The park service lists three goals for this program: Manage the parking turnover so more visitors can use the spaces, encourage people to take transit, rather than drive, and raise money to improve transportation services around the Mall.
The District government and the park service also are working on a plan to recreate a National Mall route for the D.C. Circulator buses in 2015. When the Circulator buses first began operating a few years ago, there was such a route, but the District Department of Transportation eventually shut it down because it wasn’t attracting enough riders.
Like almost all public transit, this bus route probably would operate at a loss, but the parking meter revenue could help subsidize it.
The parking meters would be the multi-space kind, with a single kiosk dispensing receipts that drivers can place on their dashboards.
Like the meter style, the rates, hours and days would be similar to those in the rest of downtown Washington, but they have not yet been set, according to the park service. The park police would be responsible for enforcement.
The park service has been working for years on plans to better manage the crowded streets around the national memorials, museums and open space.
According to a 2006 transportation study, the park service manages 14 miles of roads within the National Mall and memorials area, which includes 1,900 now-free parking spaces, about 400 of them on the Mall near the museums.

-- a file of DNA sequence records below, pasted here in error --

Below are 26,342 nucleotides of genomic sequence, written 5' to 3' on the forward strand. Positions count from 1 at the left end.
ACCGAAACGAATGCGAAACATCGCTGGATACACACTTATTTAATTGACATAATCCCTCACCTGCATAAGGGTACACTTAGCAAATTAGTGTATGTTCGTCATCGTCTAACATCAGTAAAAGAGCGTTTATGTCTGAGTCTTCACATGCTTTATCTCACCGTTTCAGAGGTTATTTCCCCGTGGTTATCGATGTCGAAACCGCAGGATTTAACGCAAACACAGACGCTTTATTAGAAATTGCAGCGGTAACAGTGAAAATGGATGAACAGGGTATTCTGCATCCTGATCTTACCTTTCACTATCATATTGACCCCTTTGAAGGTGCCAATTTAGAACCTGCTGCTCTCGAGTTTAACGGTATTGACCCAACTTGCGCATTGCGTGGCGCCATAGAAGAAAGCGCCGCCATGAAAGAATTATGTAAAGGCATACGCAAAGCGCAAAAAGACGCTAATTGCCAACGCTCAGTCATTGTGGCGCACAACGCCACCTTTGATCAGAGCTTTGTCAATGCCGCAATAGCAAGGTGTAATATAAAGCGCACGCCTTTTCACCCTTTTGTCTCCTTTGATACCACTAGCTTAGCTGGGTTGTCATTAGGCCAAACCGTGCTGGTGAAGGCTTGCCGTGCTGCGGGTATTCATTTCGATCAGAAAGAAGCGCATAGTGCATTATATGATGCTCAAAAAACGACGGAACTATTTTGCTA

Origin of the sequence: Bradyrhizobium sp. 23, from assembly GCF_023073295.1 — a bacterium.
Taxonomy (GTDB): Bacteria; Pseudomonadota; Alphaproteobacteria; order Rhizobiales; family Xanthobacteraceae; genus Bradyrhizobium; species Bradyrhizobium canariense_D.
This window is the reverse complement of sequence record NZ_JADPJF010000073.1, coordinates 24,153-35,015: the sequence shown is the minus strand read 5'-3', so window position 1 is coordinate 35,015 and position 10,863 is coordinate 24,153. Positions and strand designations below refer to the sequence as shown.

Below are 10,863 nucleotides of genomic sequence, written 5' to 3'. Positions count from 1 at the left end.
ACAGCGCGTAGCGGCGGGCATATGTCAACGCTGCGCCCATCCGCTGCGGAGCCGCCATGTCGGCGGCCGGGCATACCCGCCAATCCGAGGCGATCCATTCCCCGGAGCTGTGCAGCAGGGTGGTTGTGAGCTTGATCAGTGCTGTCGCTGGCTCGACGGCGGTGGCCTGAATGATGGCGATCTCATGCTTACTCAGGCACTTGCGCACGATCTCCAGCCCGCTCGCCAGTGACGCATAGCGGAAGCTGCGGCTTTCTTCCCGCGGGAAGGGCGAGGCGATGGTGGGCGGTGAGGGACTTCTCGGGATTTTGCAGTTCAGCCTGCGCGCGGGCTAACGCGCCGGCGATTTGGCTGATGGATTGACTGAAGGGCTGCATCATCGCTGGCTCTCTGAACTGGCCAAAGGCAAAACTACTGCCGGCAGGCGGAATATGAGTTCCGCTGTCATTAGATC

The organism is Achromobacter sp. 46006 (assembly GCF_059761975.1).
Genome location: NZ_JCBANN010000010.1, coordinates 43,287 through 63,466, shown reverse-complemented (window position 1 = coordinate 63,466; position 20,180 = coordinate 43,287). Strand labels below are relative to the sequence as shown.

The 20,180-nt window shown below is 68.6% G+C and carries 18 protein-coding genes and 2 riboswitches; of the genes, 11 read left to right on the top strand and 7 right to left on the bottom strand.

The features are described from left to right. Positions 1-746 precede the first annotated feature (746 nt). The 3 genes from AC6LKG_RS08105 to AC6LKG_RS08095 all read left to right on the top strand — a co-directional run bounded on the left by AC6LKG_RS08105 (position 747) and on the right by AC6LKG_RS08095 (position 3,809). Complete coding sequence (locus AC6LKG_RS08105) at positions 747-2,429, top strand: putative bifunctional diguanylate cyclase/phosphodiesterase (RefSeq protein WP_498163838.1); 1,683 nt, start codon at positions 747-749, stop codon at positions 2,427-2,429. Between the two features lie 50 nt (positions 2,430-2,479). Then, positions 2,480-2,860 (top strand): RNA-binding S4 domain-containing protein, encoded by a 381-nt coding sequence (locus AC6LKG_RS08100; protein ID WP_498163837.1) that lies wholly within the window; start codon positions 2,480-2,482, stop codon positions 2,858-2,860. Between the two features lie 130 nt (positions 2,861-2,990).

In this area, the park service has long faced some of the same traffic problems as in the Acadia, Zion and Grand Canyon national parks: At popular tourist times, people can’t easily get around in vehicles. In other settings, the park service has banned traffic and required visitors to board shuttle buses. The plan for the National Mall would offer new access to transit — the Circulator buses — while discouraging long-term parking through the use of meters.
The Feb. 11 meeting to discuss the plan is scheduled for 6 to 7:30 p.m. in the cafeteria at the park service’s National Capital Region headquarters, 1100 Ohio Dr. SW.
Light snowfall in the D.C. region overnight created challenges for commuters Wednesday morning, as some schools closed and others announced delayed openings, airlines canceled flights and police closed a usually busy ramp onto the southbound lanes of the Baltimore-Washington Parkway because of downed wires in the roadway.
U.S. Park Police said the wires toppled overnight onto the ramp that leads to the parkway from Route 193 in Greenbelt. They are not sure when the ramp will re-open, as they are waiting on a repair crew.
Police warned drivers throughout the region to use caution because some roads are slick and icy.
Metro had troubles on four of its five lines Wednesday morning due to the extreme cold weather.
VRE sent an email alert Wednesday morning to its passengers warning that power is out at its stop at the L’Enfant Station at 6th and C streets SW. VRE officials said riders should use caution when getting on and off trains because the platforms are dark.
Schools are closed in Prince William, Stafford and Culpeper counties. Schools in Fairfax, Montgomery, Prince George’s, Howard, Frederick and Arlington counties, and in Alexandria, are opening two hours late.